Supremes Shelve Tribal-Recognition Spat Spurred by Oklahoma Murder

WASHINGTON (CN) – Closing out the term with one case still undecided, the Supreme Court said Thursday it will hold new arguments on a death-row inmate’s bid to legally reclassify a large swath of eastern Oklahoma as a Native American reservation.

Image credit: Muscogee (Creek) Nation via Smithsonian Institution

Sentenced to death for killing a man who had been involved with his then-girlfriend, Patrick Dwayne Murphy has focused his appeal on arguing that the land where he committed the murder was set aside as a Creek reservation in an 1866 treaty.

A member of the Creek Nation, also known as the Muscogee, Murphy said this meant his case should have been tried in federal court, where the death penalty would not have been on the table.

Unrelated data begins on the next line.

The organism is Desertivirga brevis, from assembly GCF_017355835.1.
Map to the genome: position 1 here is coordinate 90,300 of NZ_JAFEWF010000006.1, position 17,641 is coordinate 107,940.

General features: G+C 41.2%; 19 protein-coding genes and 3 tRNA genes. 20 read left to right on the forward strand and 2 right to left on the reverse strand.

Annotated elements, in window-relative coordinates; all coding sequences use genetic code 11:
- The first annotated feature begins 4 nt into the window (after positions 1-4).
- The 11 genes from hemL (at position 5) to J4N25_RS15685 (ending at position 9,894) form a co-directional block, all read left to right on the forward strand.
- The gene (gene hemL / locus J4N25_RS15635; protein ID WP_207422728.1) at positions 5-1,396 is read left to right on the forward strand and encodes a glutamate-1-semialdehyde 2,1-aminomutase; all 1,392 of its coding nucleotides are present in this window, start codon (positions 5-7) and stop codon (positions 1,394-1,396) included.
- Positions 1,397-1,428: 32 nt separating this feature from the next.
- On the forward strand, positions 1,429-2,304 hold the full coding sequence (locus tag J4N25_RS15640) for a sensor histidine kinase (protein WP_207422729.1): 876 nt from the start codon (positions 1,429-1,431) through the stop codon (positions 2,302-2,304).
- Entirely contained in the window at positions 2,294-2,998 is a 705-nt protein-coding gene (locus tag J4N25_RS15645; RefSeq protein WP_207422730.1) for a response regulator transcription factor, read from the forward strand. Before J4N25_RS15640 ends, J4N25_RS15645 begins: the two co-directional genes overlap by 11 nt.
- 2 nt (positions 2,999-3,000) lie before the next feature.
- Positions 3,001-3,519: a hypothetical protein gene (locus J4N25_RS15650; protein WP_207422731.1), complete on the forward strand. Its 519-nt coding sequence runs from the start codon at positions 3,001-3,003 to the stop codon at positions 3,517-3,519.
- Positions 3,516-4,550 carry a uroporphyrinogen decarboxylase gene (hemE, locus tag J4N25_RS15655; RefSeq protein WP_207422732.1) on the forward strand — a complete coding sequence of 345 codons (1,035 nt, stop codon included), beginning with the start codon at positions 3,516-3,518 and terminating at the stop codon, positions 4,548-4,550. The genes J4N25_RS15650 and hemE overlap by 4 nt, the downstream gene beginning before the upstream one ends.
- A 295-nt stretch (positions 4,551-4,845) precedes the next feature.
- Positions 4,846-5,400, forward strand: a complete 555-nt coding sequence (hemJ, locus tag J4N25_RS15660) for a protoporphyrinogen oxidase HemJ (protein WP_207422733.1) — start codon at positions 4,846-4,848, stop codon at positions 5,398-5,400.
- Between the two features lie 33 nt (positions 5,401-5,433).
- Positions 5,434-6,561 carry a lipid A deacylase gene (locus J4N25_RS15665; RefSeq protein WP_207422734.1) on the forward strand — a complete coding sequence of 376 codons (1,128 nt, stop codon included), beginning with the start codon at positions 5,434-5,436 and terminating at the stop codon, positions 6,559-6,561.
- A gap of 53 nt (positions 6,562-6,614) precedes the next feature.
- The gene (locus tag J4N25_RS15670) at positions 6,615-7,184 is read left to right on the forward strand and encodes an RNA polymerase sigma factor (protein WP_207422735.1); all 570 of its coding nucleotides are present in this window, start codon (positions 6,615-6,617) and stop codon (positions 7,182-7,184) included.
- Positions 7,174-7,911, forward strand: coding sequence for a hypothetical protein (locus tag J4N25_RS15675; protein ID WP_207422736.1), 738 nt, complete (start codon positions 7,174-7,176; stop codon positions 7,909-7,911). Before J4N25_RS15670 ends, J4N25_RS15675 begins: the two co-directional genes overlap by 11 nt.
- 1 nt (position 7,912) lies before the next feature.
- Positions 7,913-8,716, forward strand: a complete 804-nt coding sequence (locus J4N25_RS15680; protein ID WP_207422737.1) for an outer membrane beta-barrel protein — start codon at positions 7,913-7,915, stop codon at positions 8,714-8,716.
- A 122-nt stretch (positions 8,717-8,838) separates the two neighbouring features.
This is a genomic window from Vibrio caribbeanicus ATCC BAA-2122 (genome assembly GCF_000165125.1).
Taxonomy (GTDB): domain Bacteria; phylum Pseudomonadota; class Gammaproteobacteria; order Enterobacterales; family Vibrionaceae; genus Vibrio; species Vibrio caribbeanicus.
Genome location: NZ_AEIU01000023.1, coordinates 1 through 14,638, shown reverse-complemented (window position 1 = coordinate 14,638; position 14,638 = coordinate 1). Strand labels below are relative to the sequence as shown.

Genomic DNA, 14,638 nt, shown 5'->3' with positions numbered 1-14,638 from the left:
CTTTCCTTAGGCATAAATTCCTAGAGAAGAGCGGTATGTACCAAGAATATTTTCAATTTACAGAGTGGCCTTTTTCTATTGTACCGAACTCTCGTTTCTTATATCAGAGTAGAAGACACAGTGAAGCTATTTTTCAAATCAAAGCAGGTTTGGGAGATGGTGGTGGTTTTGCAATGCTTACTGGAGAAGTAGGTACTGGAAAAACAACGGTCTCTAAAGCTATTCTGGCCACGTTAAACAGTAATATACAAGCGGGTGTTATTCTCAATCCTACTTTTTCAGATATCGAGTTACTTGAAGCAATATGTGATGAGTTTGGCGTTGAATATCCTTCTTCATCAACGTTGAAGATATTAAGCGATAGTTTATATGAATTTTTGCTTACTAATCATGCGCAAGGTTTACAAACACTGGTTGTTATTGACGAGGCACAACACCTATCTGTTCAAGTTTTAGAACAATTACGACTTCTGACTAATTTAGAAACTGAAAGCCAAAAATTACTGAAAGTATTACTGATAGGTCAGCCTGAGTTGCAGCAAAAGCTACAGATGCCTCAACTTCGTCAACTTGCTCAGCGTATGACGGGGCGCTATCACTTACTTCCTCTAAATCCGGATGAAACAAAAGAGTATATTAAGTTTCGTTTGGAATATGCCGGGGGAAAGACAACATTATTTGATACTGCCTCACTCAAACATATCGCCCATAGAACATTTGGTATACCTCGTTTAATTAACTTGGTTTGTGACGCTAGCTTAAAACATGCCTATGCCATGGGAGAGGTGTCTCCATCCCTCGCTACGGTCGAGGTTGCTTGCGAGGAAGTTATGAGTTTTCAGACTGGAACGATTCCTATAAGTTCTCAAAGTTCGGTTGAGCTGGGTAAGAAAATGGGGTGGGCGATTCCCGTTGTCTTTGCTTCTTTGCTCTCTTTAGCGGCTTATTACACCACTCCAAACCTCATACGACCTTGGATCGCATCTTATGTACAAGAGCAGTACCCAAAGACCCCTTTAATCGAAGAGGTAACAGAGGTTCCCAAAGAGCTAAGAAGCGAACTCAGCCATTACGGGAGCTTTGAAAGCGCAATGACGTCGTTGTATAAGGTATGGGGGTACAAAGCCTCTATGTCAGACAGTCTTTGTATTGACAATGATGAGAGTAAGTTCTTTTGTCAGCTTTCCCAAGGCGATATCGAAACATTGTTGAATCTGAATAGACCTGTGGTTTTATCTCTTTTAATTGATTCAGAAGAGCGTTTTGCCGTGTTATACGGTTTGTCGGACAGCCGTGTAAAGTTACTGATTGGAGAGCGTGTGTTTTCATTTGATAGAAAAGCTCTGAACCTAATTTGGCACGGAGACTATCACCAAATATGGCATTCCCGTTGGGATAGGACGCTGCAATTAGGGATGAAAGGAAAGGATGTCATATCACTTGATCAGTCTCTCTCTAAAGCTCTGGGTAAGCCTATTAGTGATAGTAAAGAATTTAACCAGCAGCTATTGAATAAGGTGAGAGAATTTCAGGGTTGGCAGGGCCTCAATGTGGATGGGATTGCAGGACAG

The Supreme Court heard arguments on the case back in November but announced Thursday that it would set the case for reargument.

Just days after the case was argued, the justices asked for additional briefing from the parties to answer two additional question about the peculiarities of the area in which Murphy committed his crime. 

Murphy is represented by Patti Ghezzi, a federal public defender in Oklahoma City. Ghezzi did not immediately return a request for comment on the decision.

The Oklahoma Attorney General’s Office said in a statement Thursday it was looking forward to rearguing the case.

“This case has implications for millions of Oklahomans, both tribal and non-tribal citizens,” Oklahoma Attorney General Mike Hunter said in a statement. “It is vital to the state that the Supreme Court justices make the right decision on behalf of all Oklahomans. While today’s court action does not alter the status quo, it demonstrates the care and consideration the justices are putting into this case.” 

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